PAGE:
Test Your Knowledge of the Trucking Industry
1. According to the AAA, passenger vehicles are primarily responsible for fatality accidents 98% of the time.
2. At 55 miles per hour, a tractor trailer needs approximately 600 feet, or more than two football fields, to stop.
On average, for comparison, a passenger vehicle traveling at 55 mph can stop within about 130 to 140 feet, or about HALF the length of a football field. The greater a truck's weight and speed, the longer the stopping distance it requires. Given that a semi-truck and trailer may weigh four to five times more than what a typical car, even when unloaded, it is essential to use caution when driving near large trucks.
3. A "salt shaker" is lingo used over citizen band radio for a snow plow -- not a trailer used for hauling salt.
While many truck drivers in the modern era have moved to the use of cell phones and other mobile devices for their personal conversations over the road, many truckers still use CB radios to communicate with other truck drivers about road conditions. The use of call "handles" to identify one another is nearly non-existant, but CB lingo is not completely gone from the trucking industry.
4. The XML Satellite Cowboy (formerly Midnight Cowboy), Bill Mack won a Grammy award in 1997 for his country song "Blue" performed by Leann Rimes. Mr. Mack originally wrote the song in 1956.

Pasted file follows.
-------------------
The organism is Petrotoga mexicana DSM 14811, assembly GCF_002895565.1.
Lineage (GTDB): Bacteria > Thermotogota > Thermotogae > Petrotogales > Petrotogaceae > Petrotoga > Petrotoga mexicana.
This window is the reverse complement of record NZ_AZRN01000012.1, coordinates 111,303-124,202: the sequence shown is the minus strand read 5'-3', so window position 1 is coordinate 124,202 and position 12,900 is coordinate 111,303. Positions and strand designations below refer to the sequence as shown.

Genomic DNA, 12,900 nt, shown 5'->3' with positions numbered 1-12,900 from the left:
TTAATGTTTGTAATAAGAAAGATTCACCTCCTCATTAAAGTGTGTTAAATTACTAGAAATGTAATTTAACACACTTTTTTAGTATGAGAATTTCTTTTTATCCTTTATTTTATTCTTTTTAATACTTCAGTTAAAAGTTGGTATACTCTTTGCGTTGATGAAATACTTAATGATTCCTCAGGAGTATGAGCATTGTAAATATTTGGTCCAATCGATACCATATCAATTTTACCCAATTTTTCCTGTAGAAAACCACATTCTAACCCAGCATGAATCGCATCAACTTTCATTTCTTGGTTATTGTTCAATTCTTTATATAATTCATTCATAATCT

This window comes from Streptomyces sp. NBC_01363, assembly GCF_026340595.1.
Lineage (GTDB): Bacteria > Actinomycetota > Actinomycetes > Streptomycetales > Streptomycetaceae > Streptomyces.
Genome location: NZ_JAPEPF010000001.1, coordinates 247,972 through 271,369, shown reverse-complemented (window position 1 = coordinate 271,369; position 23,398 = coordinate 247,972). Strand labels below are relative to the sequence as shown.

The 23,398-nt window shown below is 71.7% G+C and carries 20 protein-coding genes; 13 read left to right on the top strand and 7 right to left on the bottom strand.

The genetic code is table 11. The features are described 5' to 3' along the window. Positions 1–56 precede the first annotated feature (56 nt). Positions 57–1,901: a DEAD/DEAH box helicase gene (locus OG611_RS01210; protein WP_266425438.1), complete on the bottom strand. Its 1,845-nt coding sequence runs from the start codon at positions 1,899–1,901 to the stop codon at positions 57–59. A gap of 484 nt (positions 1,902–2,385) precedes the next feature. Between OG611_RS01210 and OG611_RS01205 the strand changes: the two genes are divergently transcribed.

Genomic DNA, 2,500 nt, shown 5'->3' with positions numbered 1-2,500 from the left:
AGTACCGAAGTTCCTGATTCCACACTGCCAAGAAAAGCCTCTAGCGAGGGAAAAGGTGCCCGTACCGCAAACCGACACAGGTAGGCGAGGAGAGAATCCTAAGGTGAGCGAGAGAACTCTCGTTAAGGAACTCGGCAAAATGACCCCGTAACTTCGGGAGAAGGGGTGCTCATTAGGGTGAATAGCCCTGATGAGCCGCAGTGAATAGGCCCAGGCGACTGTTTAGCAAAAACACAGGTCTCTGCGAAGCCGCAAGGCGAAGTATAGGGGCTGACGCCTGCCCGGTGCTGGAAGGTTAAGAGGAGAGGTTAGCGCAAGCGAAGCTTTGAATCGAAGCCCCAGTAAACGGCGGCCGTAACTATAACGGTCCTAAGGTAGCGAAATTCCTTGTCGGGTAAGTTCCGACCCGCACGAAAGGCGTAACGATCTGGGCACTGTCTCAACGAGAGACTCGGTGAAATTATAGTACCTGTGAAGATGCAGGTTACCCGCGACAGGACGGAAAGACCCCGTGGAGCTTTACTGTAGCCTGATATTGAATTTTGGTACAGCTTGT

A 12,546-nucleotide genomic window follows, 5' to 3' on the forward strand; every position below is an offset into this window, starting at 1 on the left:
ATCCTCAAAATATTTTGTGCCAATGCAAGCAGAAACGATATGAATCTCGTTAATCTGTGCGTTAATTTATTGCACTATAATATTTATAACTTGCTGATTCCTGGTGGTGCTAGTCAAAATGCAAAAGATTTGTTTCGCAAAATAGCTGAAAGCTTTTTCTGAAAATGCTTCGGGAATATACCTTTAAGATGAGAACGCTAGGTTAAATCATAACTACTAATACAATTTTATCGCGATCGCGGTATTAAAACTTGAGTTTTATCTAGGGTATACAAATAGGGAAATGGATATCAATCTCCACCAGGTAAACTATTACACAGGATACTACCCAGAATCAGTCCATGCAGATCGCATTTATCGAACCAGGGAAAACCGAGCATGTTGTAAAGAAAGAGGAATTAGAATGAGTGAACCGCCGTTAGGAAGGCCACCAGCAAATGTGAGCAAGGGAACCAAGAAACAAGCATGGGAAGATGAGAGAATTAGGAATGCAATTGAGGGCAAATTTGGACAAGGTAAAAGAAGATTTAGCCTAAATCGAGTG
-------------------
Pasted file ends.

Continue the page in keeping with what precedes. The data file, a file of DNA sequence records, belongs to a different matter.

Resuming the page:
According to Wikipedia, Mack's friend Roy Drusky suggested he pitch "Blue" to Patsy Cline in an effort to make the song a hit, so Mack gave a tape to Cline's husband Charlie Dick, but Cline died in a plane crash in 1963 before she could record it. Although recorded by at least five musical artists prior, the song became a multi-platinum hit for LeAnn Rimes in 1996.
5. The Department of Transportation was created in 1967, by an Act of the U.S. Congress.
The mission of the DOT is to serve the United States by ensuring a fast, safe, efficient, accessible and convenient transportation system that meets our vital national interests and enhances the quality of life of the American people, today and into the future.